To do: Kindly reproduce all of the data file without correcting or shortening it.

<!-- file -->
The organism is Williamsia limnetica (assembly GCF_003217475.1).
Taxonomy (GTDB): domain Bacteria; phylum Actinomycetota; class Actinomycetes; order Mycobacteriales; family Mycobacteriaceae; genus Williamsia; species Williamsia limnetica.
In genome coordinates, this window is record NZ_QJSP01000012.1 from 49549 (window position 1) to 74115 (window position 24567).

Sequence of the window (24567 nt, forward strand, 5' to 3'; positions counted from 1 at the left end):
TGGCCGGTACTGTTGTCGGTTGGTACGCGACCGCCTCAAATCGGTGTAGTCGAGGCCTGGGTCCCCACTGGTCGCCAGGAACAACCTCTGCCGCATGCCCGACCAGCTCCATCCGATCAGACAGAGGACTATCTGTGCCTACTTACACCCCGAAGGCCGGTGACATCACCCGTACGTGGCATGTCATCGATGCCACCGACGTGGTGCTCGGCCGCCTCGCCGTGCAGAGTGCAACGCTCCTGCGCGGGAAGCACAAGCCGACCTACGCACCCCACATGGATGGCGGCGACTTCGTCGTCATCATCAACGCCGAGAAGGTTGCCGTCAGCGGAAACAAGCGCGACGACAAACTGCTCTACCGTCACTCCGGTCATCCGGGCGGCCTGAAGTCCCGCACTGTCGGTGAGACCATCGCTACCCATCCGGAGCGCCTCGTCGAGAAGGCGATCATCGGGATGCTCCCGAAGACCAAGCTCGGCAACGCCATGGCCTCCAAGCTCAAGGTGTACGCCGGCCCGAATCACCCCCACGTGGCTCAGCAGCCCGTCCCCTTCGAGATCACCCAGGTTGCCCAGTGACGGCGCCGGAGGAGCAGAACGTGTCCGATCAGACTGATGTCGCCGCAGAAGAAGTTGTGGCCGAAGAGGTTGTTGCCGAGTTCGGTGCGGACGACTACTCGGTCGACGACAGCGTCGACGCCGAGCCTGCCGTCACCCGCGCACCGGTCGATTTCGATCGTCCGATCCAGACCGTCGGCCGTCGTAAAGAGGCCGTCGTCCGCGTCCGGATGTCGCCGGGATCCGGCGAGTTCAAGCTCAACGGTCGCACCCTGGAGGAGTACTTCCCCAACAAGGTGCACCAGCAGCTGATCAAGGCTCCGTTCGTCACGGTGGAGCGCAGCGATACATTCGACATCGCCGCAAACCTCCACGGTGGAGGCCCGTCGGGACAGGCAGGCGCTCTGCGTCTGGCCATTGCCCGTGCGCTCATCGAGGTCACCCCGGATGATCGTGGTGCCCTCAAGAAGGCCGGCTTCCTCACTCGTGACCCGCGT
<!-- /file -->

The organism is Williamsia limnetica (assembly GCF_003217475.1).
Taxonomy (GTDB): domain Bacteria; phylum Actinomycetota; class Actinomycetes; order Mycobacteriales; family Mycobacteriaceae; genus Williamsia; species Williamsia limnetica.
In genome coordinates, this window is record NZ_QJSP01000012.1 from 49549 (window position 1) to 74115 (window position 24567).

Sequence of the window (24567 nt, forward strand, 5' to 3'; positions counted from 1 at the left end):
TGGCCGGTACTGTTGTCGGTTGGTACGCGACCGCCTCAAATCGGTGTAGTCGAGGCCTGGGTCCCCACTGGTCGCCAGGAACAACCTCTGCCGCATGCCCGACCAGCTCCATCCGATCAGACAGAGGACTATCTGTGCCTACTTACACCCCGAAGGCCGGTGACATCACCCGTACGTGGCATGTCATCGATGCCACCGACGTGGTGCTCGGCCGCCTCGCCGTGCAGAGTGCAACGCTCCTGCGCGGGAAGCACAAGCCGACCTACGCACCCCACATGGATGGCGGCGACTTCGTCGTCATCATCAACGCCGAGAAGGTTGCCGTCAGCGGAAACAAGCGCGACGACAAACTGCTCTACCGTCACTCCGGTCATCCGGGCGGCCTGAAGTCCCGCACTGTCGGTGAGACCATCGCTACCCATCCGGAGCGCCTCGTCGAGAAGGCGATCATCGGGATGCTCCCGAAGACCAAGCTCGGCAACGCCATGGCCTCCAAGCTCAAGGTGTACGCCGGCCCGAATCACCCCCACGTGGCTCAGCAGCCCGTCCCCTTCGAGATCACCCAGGTTGCCCAGTGACGGCGCCGGAGGAGCAGAACGTGTCCGATCAGACTGATGTCGCCGCAGAAGAAGTTGTGGCCGAAGAGGTTGTTGCCGAGTTCGGTGCGGACGACTACTCGGTCGACGACAGCGTCGACGCCGAGCCTGCCGTCACCCGCGCACCGGTCGATTTCGATCGTCCGATCCAGACCGTCGGCCGTCGTAAAGAGGCCGTCGTCCGCGTCCGGATGTCGCCGGGATCCGGCGAGTTCAAGCTCAACGGTCGCACCCTGGAGGAGTACTTCCCCAACAAGGTGCACCAGCAGCTGATCAAGGCTCCGTTCGTCACGGTGGAGCGCAGCGATACATTCGACATCGCCGCAAACCTCCACGGTGGAGGCCCGTCGGGACAGGCAGGCGCTCTGCGTCTGGCCATTGCCCGTGCGCTCATCGAGGTCACCCCGGATGATCGTGGTGCCCTCAAGAAGGCCGGCTTCCTCACTCGTGACCCGCGT